A public body just made a very important decision regarding city finances, at a public meeting we attended, and the city administrator tried to deny even the most basic and obviously public information that impacts the pocketbook or residents.
You’re right, Klein wasn’t elected. He serves at the behest of the city council. Voters should demand more from the city council when it comes to reining in Klein’s questionable tactics.
As we embark on Sunshine Week Sunday, a week newspapers dedicate to keeping the light on the shenanigans Klein pulled Monday, we thoroughly admonish this type of behavior and demand a public explanation from Klein as to why he continues to thwart the flow of public information in Two Harbors.
Short of that, and you know we’ll never see that explanation, we demand any city council member to explain in these pages why Klein’s actions are tolerated by the council and how we might get a more open government down on First Avenue.
And we demand, again, that the residents of Two Harbors pay close attention to what’s going on behind closed doors at city hall. If they’re hiding what happens in a public forum, imagine what else is back there.
We have a box here with information on how to contact your representatives and Klein to ask about this veil of secrecy. Let your voice be heard.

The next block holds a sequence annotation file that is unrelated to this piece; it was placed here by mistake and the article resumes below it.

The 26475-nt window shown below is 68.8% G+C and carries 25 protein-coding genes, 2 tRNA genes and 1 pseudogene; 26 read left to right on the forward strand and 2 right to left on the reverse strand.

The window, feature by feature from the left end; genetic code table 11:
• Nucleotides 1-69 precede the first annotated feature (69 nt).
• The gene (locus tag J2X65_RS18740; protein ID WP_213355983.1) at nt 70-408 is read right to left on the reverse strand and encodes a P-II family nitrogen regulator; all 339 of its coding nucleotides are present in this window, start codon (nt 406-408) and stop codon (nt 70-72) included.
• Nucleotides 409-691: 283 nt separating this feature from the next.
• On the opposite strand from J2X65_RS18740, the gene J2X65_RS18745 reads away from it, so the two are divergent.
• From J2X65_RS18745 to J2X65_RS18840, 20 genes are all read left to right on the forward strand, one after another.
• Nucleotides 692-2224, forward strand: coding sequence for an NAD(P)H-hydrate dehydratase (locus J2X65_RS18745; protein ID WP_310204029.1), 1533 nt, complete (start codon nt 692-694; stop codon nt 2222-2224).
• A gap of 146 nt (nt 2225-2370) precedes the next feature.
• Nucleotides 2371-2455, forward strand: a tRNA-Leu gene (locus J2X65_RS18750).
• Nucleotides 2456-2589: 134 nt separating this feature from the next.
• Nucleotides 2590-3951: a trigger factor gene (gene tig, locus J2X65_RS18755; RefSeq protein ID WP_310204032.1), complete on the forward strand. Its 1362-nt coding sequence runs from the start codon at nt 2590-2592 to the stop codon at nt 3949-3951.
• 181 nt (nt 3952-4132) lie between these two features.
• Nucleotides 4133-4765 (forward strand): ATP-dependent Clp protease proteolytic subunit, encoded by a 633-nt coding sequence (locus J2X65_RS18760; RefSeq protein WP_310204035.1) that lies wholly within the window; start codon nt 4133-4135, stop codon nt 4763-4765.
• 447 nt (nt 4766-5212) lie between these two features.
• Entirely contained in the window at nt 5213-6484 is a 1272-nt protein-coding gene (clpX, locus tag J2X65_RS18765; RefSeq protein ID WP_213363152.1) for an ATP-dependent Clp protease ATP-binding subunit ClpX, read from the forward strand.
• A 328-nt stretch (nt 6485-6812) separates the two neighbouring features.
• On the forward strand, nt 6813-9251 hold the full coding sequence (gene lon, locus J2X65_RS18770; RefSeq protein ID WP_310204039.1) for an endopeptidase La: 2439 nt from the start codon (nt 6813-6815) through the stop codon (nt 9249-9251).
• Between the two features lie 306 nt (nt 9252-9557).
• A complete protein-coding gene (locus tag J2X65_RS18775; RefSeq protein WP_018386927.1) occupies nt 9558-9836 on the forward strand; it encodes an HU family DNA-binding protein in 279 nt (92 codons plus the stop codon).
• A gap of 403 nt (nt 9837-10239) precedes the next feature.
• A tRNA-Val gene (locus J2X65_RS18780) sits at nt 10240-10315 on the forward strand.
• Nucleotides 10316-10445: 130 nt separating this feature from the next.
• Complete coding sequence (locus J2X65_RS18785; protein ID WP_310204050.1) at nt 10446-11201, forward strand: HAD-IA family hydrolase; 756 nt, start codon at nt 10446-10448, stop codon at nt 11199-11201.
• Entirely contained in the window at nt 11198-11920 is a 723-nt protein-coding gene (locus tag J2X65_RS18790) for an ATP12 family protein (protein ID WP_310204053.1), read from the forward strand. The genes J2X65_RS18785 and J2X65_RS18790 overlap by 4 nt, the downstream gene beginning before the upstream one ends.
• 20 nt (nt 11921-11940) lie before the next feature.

How would you know?
Here’s an example of how the city treats its residents when it comes to “special meetings.” They are often obscurely described and the only way you can find out about the meeting is by visiting the door of the city council chambers where it is posted.
Email to the News-Chronicle:
Attached is a notice regarding a Special City Council meeting which has been called for March 17. The notice is for your information and not to be published.
Thanks, Patty Nordean
City of Two Harbors
There will be a special meeting of the City Council of the City of Two Harbors at 5 p.m. on Thursday, March 17, 2011, in the Council Chambers at City Hall. The purpose of the meeting is for a discussion on housing issues.
Lee A. Klein, Administrator
The last notices posted on the City of Two Harbors web site are from 2009. The last entry is a notice about the mayor’s 2009 Block Party. Meeting schedules haven’t been posted since last fall.
Lee Klein, city administrator
834-5631 (city hall)
- Mayor Randy Bolen
- Seth McDonald
- Chris Swanson
- Dan Jones
- Steve Detlefsen
- Mary Henjum Rosati
- Jerry Norberg
Let it shine
Sunshine Week is a national initiative begun in 2002 to promote a dialogue about the importance of open government and freedom of information.
Participants include news media, civic groups, libraries, nonprofits, schools and others interested in the public’s right to know.
Sunshine Week is a non-partisan, non-profit national effort led by the American Society of News Editors. Though created by journalists, Sunshine Week is about the public’s right to know what its government is doing, and why.
Sunshine Week seeks to enlighten and empower people to play an active role in their government at all levels, and to give them access to information that makes their lives better and their communities stronger. For more, visit www.sunshineweek.org